Austin Friars, London

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Austin Friars, London was an Augustinian friary in the City of London from its foundation, probably in the 1260s, until its dissolution in November 1538.[1] It covered an area of about 5.5 acres (2.2 hectares) a short distance to the north-east of the modern Bank of England and had a resident population of about 60 friars. A church stood at the centre of the friary precinct, with a complex of buildings behind it providing accommodation, refreshment and study space for the friars and visiting students. A large part of the friary precinct was occupied by gardens that provided vegetables, fruit and medicinal herbs.

Quick facts: Monastery information, Order, Established, Di...
Austin Friars, London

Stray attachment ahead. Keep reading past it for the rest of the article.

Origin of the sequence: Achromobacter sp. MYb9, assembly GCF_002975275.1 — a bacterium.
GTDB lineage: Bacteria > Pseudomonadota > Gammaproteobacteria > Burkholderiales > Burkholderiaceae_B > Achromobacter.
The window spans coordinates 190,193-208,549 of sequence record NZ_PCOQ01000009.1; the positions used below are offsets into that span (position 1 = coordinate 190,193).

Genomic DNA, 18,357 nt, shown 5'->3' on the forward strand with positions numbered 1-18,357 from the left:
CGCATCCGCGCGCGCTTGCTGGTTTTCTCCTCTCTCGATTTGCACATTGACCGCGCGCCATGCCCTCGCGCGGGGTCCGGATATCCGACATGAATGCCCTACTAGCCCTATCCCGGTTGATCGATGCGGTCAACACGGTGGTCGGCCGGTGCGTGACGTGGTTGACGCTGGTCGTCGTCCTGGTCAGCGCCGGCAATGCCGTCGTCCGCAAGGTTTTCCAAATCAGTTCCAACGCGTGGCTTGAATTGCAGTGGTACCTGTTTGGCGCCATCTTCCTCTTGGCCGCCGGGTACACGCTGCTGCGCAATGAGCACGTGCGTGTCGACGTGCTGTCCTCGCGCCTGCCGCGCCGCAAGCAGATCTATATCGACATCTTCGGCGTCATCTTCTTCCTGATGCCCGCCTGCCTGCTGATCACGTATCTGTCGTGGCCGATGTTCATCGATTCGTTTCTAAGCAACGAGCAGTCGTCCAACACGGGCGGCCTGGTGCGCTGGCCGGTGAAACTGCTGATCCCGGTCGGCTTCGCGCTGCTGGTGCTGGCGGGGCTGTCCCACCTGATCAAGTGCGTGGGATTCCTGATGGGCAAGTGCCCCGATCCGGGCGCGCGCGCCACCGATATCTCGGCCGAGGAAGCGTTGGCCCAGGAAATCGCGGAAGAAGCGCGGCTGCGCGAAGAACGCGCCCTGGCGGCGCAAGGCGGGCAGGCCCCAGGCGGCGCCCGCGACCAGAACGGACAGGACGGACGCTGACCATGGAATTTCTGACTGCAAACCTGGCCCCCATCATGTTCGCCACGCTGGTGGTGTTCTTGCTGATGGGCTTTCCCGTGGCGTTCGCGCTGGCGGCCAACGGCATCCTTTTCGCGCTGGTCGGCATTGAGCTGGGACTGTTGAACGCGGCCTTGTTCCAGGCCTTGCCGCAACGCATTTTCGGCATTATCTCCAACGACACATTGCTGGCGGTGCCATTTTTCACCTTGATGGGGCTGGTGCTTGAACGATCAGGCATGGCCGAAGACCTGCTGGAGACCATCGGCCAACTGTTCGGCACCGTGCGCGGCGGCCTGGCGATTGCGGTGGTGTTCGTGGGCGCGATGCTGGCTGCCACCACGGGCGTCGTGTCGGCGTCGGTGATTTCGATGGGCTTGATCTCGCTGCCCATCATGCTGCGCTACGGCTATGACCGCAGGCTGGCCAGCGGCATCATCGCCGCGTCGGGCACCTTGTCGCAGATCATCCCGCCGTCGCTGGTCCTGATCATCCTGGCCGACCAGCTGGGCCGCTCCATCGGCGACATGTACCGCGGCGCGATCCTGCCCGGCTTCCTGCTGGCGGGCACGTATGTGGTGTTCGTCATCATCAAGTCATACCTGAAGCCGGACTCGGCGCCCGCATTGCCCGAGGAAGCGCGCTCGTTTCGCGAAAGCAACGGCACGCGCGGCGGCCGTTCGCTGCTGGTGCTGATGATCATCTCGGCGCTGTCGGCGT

Plan of Austin Friars, 1550s
Monastery information
DisestablishedNovember 1538
Dedicated toSt Augustine
Founder(s)Humphrey de Bohun, 2nd Earl of Hereford
LocationCity of London, England
Coordinates51.51557°N 0.085579°W / 51.51557; -0.085579
Grid referenceTQ 32912 81334
Visible remainsDutch Church, Austin Friars
Public accessYes (Dutch Church only)

In addition, some of the precinct and land immediately adjoining it was used to build rented tenements which were occupied by a number of notable figures including Erasmus, the imperial ambassador Eustace Chapuys, and Thomas Cromwell, the principal official of King Henry VIII. As Cromwell's fortunes rose, he obtained more of the friary's land to build one of the largest private mansions in London. However, his house was seized by the Crown following his fall from power and execution in July 1540. It was sold off along with the friary precinct, much of which was subsequently demolished. The mansion became the Drapers' Hall, while the nave of the friary church became the Dutch Church at Austin Friars.